I want to build a chat application with a stateless server as backend. Users have an online and offline status. When a user connects to the server, the server marks that user as online.

Now imagine a user disconnects because his battery died. The user can not notify the server he is going offline. How would a stateless server make sure the user will be marked offline in that scenario? The server MUST keep some sort of state of the user, right?

Every user is coupled to a user_id UUID primary key in the database in table User which has the status column. I think the server must keep track of the user_id in order to mark the user as offline on disconnect, right?.

I was wondering if it is possible to implement disconnect events in a truly stateless server.

  • 3
    What is a stateless server by your definition?
    – Boris B.
    Commented Nov 19, 2021 at 9:39
  • @BorisB. server which does not hold state of users connected to it
    – J. Doe
    Commented Nov 19, 2021 at 10:01
  • 4
    @J.Doe how does your stateless server which does not hold state of users connected to it "mark[s] that user as online" as in the first paragraph of your question? Commented Nov 19, 2021 at 10:12
  • 2
    No, it is not literally your question. You asserted "When a user connects to the server, the server marks that user as online." Your question is "How would a stateless server handle events when the user disconnects?" The answer is "the same way as you marked the user as being online" (just reversed). Commented Nov 19, 2021 at 11:44
  • 2
    What Philip is getting at is that there is a difference between storing data and being a stateless web server. In that context, stateless means that every request is treated independently, not based on some history of prior requests. It says nothing about whether the application stores data. For example: if the first request was "Who is the president of the US?, and the second request is "And how old is he?", this cannot be answered by a stateless server because it requires remembering what the first request was to understand who "he" refers to.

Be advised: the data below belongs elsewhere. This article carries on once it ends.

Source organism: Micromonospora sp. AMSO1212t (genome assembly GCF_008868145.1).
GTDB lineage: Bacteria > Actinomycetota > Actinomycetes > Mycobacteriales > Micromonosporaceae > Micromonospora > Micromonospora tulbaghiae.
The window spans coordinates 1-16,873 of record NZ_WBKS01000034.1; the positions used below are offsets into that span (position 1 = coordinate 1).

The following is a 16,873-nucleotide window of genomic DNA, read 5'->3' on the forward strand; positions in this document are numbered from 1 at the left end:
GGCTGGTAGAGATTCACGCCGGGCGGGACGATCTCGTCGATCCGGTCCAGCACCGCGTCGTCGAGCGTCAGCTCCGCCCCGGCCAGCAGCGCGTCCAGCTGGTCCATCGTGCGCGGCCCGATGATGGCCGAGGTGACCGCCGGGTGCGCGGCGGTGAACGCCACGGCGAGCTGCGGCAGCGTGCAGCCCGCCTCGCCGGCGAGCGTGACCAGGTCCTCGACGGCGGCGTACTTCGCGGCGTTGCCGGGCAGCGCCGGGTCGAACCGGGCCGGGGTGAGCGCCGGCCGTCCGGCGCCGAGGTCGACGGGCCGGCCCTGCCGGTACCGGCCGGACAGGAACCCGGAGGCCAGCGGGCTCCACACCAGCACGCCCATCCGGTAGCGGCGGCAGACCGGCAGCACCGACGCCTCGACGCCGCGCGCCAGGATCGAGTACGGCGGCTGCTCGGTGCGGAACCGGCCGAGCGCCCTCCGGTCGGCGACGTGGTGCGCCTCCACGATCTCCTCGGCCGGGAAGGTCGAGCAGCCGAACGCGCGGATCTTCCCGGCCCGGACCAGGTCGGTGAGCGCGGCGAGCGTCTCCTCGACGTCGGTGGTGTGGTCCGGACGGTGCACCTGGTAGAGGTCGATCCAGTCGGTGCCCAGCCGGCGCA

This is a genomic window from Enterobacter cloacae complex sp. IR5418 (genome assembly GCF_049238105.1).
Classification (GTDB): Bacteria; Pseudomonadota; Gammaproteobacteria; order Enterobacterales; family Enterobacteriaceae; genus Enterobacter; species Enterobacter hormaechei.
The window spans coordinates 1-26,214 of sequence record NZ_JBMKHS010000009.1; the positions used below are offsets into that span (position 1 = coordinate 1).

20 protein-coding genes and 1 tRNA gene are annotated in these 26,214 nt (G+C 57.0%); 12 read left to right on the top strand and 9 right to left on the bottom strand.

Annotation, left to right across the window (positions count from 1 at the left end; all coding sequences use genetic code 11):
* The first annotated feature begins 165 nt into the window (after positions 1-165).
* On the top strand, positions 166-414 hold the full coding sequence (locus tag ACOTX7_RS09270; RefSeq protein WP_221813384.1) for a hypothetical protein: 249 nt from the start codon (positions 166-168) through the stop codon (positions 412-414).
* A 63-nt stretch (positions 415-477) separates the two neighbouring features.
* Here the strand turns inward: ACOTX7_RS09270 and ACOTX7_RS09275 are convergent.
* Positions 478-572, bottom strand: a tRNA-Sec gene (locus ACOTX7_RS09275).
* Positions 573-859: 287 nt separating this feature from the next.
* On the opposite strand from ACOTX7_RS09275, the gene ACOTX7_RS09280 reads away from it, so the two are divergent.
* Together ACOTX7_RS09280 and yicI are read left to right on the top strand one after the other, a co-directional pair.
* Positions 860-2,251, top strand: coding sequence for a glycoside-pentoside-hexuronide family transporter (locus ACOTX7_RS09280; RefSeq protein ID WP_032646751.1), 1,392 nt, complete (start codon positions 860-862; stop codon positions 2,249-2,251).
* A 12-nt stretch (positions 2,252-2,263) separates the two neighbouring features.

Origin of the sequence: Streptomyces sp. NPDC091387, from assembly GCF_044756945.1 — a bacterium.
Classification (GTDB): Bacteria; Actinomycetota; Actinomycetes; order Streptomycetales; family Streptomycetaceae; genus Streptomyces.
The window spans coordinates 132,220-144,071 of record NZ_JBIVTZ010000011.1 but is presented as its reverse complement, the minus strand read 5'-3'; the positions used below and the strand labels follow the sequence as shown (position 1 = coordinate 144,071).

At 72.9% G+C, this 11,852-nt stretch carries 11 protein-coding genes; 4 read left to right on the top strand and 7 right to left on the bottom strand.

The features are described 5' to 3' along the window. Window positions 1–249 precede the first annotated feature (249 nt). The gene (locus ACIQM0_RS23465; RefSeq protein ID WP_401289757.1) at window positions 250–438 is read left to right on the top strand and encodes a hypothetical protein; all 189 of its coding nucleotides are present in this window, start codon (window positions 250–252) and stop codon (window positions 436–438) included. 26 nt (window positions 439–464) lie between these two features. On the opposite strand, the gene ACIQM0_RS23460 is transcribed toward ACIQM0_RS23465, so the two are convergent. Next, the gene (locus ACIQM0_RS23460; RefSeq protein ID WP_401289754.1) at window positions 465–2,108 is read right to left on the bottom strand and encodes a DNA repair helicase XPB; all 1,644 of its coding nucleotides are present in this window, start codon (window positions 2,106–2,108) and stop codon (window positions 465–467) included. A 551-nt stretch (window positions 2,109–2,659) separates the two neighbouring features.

– Flater
    Commented Nov 19, 2021 at 12:41

1 Answer 1


I am struggling to vision how can you possibly build a chat service in an stateless fashion. For this kind of bi-directional communication systems you need to keep track of the available clients which is state by definition.

Anyway, with respect to your question, what you would typically do is request a periodical heartbeat signal from clients and mark them as offline on absence of it - and based on whatever other criteria suits your requirement -.

  • The second paragraph answers your confusion in the first paragraph. While not the most common approach, a chat application can poll the backend, just like how you'd implement that heartbeat. Not saying it is the best approach, but it answers "how you could possibly build a chat service in a stateless fashion".
    – Flater
    Commented Nov 19, 2021 at 12:43
  • HTTP is a stateless protocol. Whether you store a 'session' on the server or on a e.g. DB seems to be minor detail when a client drops off the network. The second paragraph is the most straightforward solution, I think.
    – JimmyJames
    Commented Nov 19, 2021 at 16:23

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